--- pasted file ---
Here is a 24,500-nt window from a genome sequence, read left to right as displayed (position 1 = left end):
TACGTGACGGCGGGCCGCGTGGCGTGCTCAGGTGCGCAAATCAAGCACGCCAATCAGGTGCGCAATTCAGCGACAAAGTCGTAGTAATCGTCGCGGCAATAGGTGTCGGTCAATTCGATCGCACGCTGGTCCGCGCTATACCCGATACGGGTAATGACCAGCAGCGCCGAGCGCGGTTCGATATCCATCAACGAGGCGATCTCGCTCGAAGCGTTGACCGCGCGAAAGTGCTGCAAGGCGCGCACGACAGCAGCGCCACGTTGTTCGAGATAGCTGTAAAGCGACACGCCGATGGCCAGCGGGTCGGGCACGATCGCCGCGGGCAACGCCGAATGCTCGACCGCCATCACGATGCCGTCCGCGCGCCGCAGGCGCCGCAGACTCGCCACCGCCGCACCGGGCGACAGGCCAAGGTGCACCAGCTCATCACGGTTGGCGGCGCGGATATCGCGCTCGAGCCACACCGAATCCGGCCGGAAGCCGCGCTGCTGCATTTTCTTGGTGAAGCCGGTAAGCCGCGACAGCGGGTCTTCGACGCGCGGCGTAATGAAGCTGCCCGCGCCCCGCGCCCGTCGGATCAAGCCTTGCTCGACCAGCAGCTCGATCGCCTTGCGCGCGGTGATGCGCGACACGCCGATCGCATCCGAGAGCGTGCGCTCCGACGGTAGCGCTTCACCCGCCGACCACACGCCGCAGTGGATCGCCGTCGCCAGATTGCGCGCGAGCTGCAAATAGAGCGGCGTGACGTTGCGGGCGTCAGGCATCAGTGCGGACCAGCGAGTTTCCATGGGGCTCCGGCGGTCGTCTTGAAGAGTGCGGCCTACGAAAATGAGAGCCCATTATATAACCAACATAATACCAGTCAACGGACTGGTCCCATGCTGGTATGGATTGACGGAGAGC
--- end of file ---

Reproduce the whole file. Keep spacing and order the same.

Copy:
Here is a 24,500-nt window from a genome sequence, read left to right as displayed (position 1 = left end):
TACGTGACGGCGGGCCGCGTGGCGTGCTCAGGTGCGCAAATCAAGCACGCCAATCAGGTGCGCAATTCAGCGACAAAGTCGTAGTAATCGTCGCGGCAATAGGTGTCGGTCAATTCGATCGCACGCTGGTCCGCGCTATACCCGATACGGGTAATGACCAGCAGCGCCGAGCGCGGTTCGATATCCATCAACGAGGCGATCTCGCTCGAAGCGTTGACCGCGCGAAAGTGCTGCAAGGCGCGCACGACAGCAGCGCCACGTTGTTCGAGATAGCTGTAAAGCGACACGCCGATGGCCAGCGGGTCGGGCACGATCGCCGCGGGCAACGCCGAATGCTCGACCGCCATCACGATGCCGTCCGCGCGCCGCAGGCGCCGCAGACTCGCCACCGCCGCACCGGGCGACAGGCCAAGGTGCACCAGCTCATCACGGTTGGCGGCGCGGATATCGCGCTCGAGCCACACCGAATCCGGCCGGAAGCCGCGCTGCTGCATTTTCTTGGTGAAGCCGGTAAGCCGCGACAGCGGGTCTTCGACGCGCGGCGTAATGAAGCTGCCCGCGCCCCGCGCCCGTCGGATCAAGCCTTGCTCGACCAGCAGCTCGATCGCCTTGCGCGCGGTGATGCGCGACACGCCGATCGCATCCGAGAGCGTGCGCTCCGACGGTAGCGCTTCACCCGCCGACCACACGCCGCAGTGGATCGCCGTCGCCAGATTGCGCGCGAGCTGCAAATAGAGCGGCGTGACGTTGCGGGCGTCAGGCATCAGTGCGGACCAGCGAGTTTCCATGGGGCTCCGGCGGTCGTCTTGAAGAGTGCGGCCTACGAAAATGAGAGCCCATTATATAACCAACATAATACCAGTCAACGGACTGGTCCCATGCTGGTATGGATTGACGGAGAGC